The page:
personality-give-you-wingsImage Source: Psychometrics Canada Originally posted by Psychometrics Canada

In May 2015, Mark Fitzsimmons, President of Psychometrics Canada, and Altharine Visagie, a psychometrician based in Johannesburg, were invited to speak at the Africa Congress of Psychology regarding the use of personality assessments to select high-performing flight crews in Canada and South Africa.

"We set out to see if there was evidence of a ‘global’ pilot personality profile in both Canada and South Africa, as well as to examine what traits would predict superior flight crew performance," reports Mark Fitzsimmons.

The study looked at 356 pilots across four airlines, three in South Africa and one in Canada. The airlines operated a variety of aircraft for scheduled and charter passenger service - everything from six seat single engine Cessna airplanes to Boeing jets configured for two hundred passengers.

A review of the Work Personality Index® (WPI) Job Match Profiles between the two nations showed that all the airlines in the study were looking for very similar personality traits in their pilot recruits. The only exception was the trait of Innovation; airlines operating smaller craft where pilots were required to take on additional responsibilities sought candidates with higher scores on Innovation.  Mainline carriers operating large passenger jets desired less innovative pilots.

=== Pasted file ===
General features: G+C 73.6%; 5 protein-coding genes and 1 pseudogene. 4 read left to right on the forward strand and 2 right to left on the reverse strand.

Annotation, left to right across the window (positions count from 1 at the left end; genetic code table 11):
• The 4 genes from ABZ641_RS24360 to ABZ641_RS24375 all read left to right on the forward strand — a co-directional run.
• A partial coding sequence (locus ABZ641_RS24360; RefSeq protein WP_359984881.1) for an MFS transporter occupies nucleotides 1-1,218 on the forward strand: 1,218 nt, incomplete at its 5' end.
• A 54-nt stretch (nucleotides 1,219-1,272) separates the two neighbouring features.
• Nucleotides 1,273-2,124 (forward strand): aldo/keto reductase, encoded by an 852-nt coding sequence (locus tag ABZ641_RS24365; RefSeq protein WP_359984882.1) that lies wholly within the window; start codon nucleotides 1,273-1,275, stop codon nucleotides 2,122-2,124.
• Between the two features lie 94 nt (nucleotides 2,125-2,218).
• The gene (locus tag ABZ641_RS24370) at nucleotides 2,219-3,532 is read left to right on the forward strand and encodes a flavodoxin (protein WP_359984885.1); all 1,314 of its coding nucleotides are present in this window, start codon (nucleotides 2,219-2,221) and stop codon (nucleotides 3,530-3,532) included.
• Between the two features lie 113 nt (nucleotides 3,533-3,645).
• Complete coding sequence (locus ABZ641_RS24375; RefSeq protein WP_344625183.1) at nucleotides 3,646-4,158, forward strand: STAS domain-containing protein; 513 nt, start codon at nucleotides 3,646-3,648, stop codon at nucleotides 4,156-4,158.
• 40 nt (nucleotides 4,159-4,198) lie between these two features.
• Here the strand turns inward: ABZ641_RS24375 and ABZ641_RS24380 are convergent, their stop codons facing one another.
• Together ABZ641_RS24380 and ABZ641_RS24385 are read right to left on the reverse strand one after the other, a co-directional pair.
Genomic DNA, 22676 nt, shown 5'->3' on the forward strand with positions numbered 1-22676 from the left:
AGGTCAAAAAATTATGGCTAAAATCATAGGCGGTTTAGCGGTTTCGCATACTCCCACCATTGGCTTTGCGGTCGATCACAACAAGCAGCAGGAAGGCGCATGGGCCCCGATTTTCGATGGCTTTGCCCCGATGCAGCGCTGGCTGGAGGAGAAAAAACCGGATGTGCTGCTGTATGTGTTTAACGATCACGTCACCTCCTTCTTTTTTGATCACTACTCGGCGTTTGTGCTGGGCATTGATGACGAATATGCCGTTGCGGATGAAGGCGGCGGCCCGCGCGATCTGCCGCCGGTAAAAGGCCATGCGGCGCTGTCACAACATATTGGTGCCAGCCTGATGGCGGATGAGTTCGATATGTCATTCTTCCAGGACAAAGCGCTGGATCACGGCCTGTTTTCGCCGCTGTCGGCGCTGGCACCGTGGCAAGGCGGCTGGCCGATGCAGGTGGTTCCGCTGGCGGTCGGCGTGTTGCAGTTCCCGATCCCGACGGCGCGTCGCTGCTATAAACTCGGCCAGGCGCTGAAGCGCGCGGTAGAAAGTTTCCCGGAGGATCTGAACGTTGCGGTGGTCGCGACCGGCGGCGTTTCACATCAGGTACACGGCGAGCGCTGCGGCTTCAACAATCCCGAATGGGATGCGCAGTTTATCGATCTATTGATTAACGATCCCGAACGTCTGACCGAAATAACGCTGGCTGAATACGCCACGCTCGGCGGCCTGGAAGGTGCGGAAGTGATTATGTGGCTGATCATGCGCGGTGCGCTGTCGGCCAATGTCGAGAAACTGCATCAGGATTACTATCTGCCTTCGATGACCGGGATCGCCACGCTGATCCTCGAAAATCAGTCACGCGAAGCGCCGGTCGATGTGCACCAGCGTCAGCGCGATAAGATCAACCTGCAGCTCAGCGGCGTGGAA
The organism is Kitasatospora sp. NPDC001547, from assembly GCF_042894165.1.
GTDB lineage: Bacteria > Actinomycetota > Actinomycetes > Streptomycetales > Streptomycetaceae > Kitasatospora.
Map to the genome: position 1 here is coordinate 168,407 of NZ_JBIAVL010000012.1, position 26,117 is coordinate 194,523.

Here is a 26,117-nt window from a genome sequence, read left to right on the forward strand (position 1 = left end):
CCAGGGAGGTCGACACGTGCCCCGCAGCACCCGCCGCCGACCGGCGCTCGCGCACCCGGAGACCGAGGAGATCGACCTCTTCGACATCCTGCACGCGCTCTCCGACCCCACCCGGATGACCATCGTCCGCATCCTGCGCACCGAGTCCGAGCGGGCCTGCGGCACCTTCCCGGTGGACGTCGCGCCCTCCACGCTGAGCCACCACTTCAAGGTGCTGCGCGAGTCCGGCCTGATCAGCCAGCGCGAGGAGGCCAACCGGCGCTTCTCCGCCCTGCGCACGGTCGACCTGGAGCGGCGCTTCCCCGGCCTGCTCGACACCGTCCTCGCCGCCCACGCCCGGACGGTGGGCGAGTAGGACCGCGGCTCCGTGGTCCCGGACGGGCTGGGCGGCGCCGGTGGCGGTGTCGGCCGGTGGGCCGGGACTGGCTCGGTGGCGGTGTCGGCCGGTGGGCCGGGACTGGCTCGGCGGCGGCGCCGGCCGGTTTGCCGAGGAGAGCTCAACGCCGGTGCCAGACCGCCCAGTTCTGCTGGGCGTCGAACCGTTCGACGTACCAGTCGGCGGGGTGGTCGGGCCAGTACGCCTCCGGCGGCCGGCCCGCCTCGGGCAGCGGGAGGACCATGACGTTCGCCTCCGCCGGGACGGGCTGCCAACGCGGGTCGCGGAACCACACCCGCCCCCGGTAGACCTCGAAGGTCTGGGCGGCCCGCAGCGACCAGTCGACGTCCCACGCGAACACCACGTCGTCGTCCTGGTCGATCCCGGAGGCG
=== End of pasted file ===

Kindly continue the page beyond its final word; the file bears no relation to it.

Visagie explained that higher innovation is required in smaller South African operations because the pilots need to be open to new ideas and approaches – and be willing to complete tasks traditionally outside that of mainline pilots. This includes loading bags, greeting VIP customers at remote airfields, and making a variety of decisions that extend beyond the safe operation of their aircraft.

What all pilots had in common were above average scores in:

  • Rule-following
  • Collaborative decision making
  • Attention to detail
  • Persistence
  • Stress tolerance
  • Self-control
  • Dependability

As a group the pilots also scored lower than average on Flexibility. The airlines value pilots being planful and organized rather than spontaneous and unpredictable.

Further validity analysis of the Work Personality Index assessment results and job performance of 132 pilots found that the best pilots had high scores on Persistence, Rule-following and Dependability; and lower scores on Flexibility. These significant findings demonstrate that personality characteristics impact pilots’ performance and that the Work Personality Index assessment can identify effective pilots.

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